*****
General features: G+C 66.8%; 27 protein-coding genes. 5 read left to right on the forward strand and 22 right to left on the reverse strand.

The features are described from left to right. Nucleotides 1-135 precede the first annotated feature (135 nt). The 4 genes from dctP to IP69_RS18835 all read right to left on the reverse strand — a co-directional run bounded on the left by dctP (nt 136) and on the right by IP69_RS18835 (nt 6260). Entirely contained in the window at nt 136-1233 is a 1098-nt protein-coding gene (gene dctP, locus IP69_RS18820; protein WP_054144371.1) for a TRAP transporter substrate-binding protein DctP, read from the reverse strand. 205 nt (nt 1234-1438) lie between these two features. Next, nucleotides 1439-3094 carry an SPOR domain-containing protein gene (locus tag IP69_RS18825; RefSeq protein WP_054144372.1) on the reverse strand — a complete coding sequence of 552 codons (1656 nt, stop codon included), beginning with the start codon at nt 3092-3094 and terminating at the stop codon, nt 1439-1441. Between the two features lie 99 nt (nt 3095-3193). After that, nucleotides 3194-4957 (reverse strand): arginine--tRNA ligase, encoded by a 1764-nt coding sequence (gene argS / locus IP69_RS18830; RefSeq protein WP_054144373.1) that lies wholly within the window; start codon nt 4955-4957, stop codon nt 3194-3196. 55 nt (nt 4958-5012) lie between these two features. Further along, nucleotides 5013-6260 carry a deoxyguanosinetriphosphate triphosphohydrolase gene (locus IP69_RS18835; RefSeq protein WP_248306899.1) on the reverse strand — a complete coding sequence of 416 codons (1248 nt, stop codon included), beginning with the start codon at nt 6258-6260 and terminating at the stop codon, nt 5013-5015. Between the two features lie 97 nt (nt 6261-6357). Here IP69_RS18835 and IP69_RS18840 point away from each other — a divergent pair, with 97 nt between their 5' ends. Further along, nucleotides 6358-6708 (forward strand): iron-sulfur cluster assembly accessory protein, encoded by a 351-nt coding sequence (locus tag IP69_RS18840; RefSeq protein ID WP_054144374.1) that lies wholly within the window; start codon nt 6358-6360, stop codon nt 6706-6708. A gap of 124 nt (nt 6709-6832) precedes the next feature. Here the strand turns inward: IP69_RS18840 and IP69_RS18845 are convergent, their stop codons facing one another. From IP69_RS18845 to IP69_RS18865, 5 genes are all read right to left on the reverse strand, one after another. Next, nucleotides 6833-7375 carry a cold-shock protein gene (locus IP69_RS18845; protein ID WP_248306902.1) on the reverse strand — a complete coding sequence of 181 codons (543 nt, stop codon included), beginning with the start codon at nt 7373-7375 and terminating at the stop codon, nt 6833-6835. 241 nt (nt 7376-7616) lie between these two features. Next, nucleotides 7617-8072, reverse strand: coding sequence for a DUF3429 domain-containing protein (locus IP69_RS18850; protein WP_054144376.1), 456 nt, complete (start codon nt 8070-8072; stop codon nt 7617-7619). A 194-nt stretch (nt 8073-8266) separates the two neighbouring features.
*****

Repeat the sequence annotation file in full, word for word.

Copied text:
General features: G+C 66.8%; 27 protein-coding genes. 5 read left to right on the forward strand and 22 right to left on the reverse strand.

The features are described from left to right. Nucleotides 1-135 precede the first annotated feature (135 nt). The 4 genes from dctP to IP69_RS18835 all read right to left on the reverse strand — a co-directional run bounded on the left by dctP (nt 136) and on the right by IP69_RS18835 (nt 6260). Entirely contained in the window at nt 136-1233 is a 1098-nt protein-coding gene (gene dctP, locus IP69_RS18820; protein WP_054144371.1) for a TRAP transporter substrate-binding protein DctP, read from the reverse strand. 205 nt (nt 1234-1438) lie between these two features. Next, nucleotides 1439-3094 carry an SPOR domain-containing protein gene (locus tag IP69_RS18825; RefSeq protein WP_054144372.1) on the reverse strand — a complete coding sequence of 552 codons (1656 nt, stop codon included), beginning with the start codon at nt 3092-3094 and terminating at the stop codon, nt 1439-1441. Between the two features lie 99 nt (nt 3095-3193). After that, nucleotides 3194-4957 (reverse strand): arginine--tRNA ligase, encoded by a 1764-nt coding sequence (gene argS / locus IP69_RS18830; RefSeq protein WP_054144373.1) that lies wholly within the window; start codon nt 4955-4957, stop codon nt 3194-3196. 55 nt (nt 4958-5012) lie between these two features. Further along, nucleotides 5013-6260 carry a deoxyguanosinetriphosphate triphosphohydrolase gene (locus IP69_RS18835; RefSeq protein WP_248306899.1) on the reverse strand — a complete coding sequence of 416 codons (1248 nt, stop codon included), beginning with the start codon at nt 6258-6260 and terminating at the stop codon, nt 5013-5015. Between the two features lie 97 nt (nt 6261-6357). Here IP69_RS18835 and IP69_RS18840 point away from each other — a divergent pair, with 97 nt between their 5' ends. Further along, nucleotides 6358-6708 (forward strand): iron-sulfur cluster assembly accessory protein, encoded by a 351-nt coding sequence (locus tag IP69_RS18840; RefSeq protein ID WP_054144374.1) that lies wholly within the window; start codon nt 6358-6360, stop codon nt 6706-6708. A gap of 124 nt (nt 6709-6832) precedes the next feature. Here the strand turns inward: IP69_RS18840 and IP69_RS18845 are convergent, their stop codons facing one another. From IP69_RS18845 to IP69_RS18865, 5 genes are all read right to left on the reverse strand, one after another. Next, nucleotides 6833-7375 carry a cold-shock protein gene (locus IP69_RS18845; protein ID WP_248306902.1) on the reverse strand — a complete coding sequence of 181 codons (543 nt, stop codon included), beginning with the start codon at nt 7373-7375 and terminating at the stop codon, nt 6833-6835. 241 nt (nt 7376-7616) lie between these two features. Next, nucleotides 7617-8072, reverse strand: coding sequence for a DUF3429 domain-containing protein (locus IP69_RS18850; protein WP_054144376.1), 456 nt, complete (start codon nt 8070-8072; stop codon nt 7617-7619). A 194-nt stretch (nt 8073-8266) separates the two neighbouring features.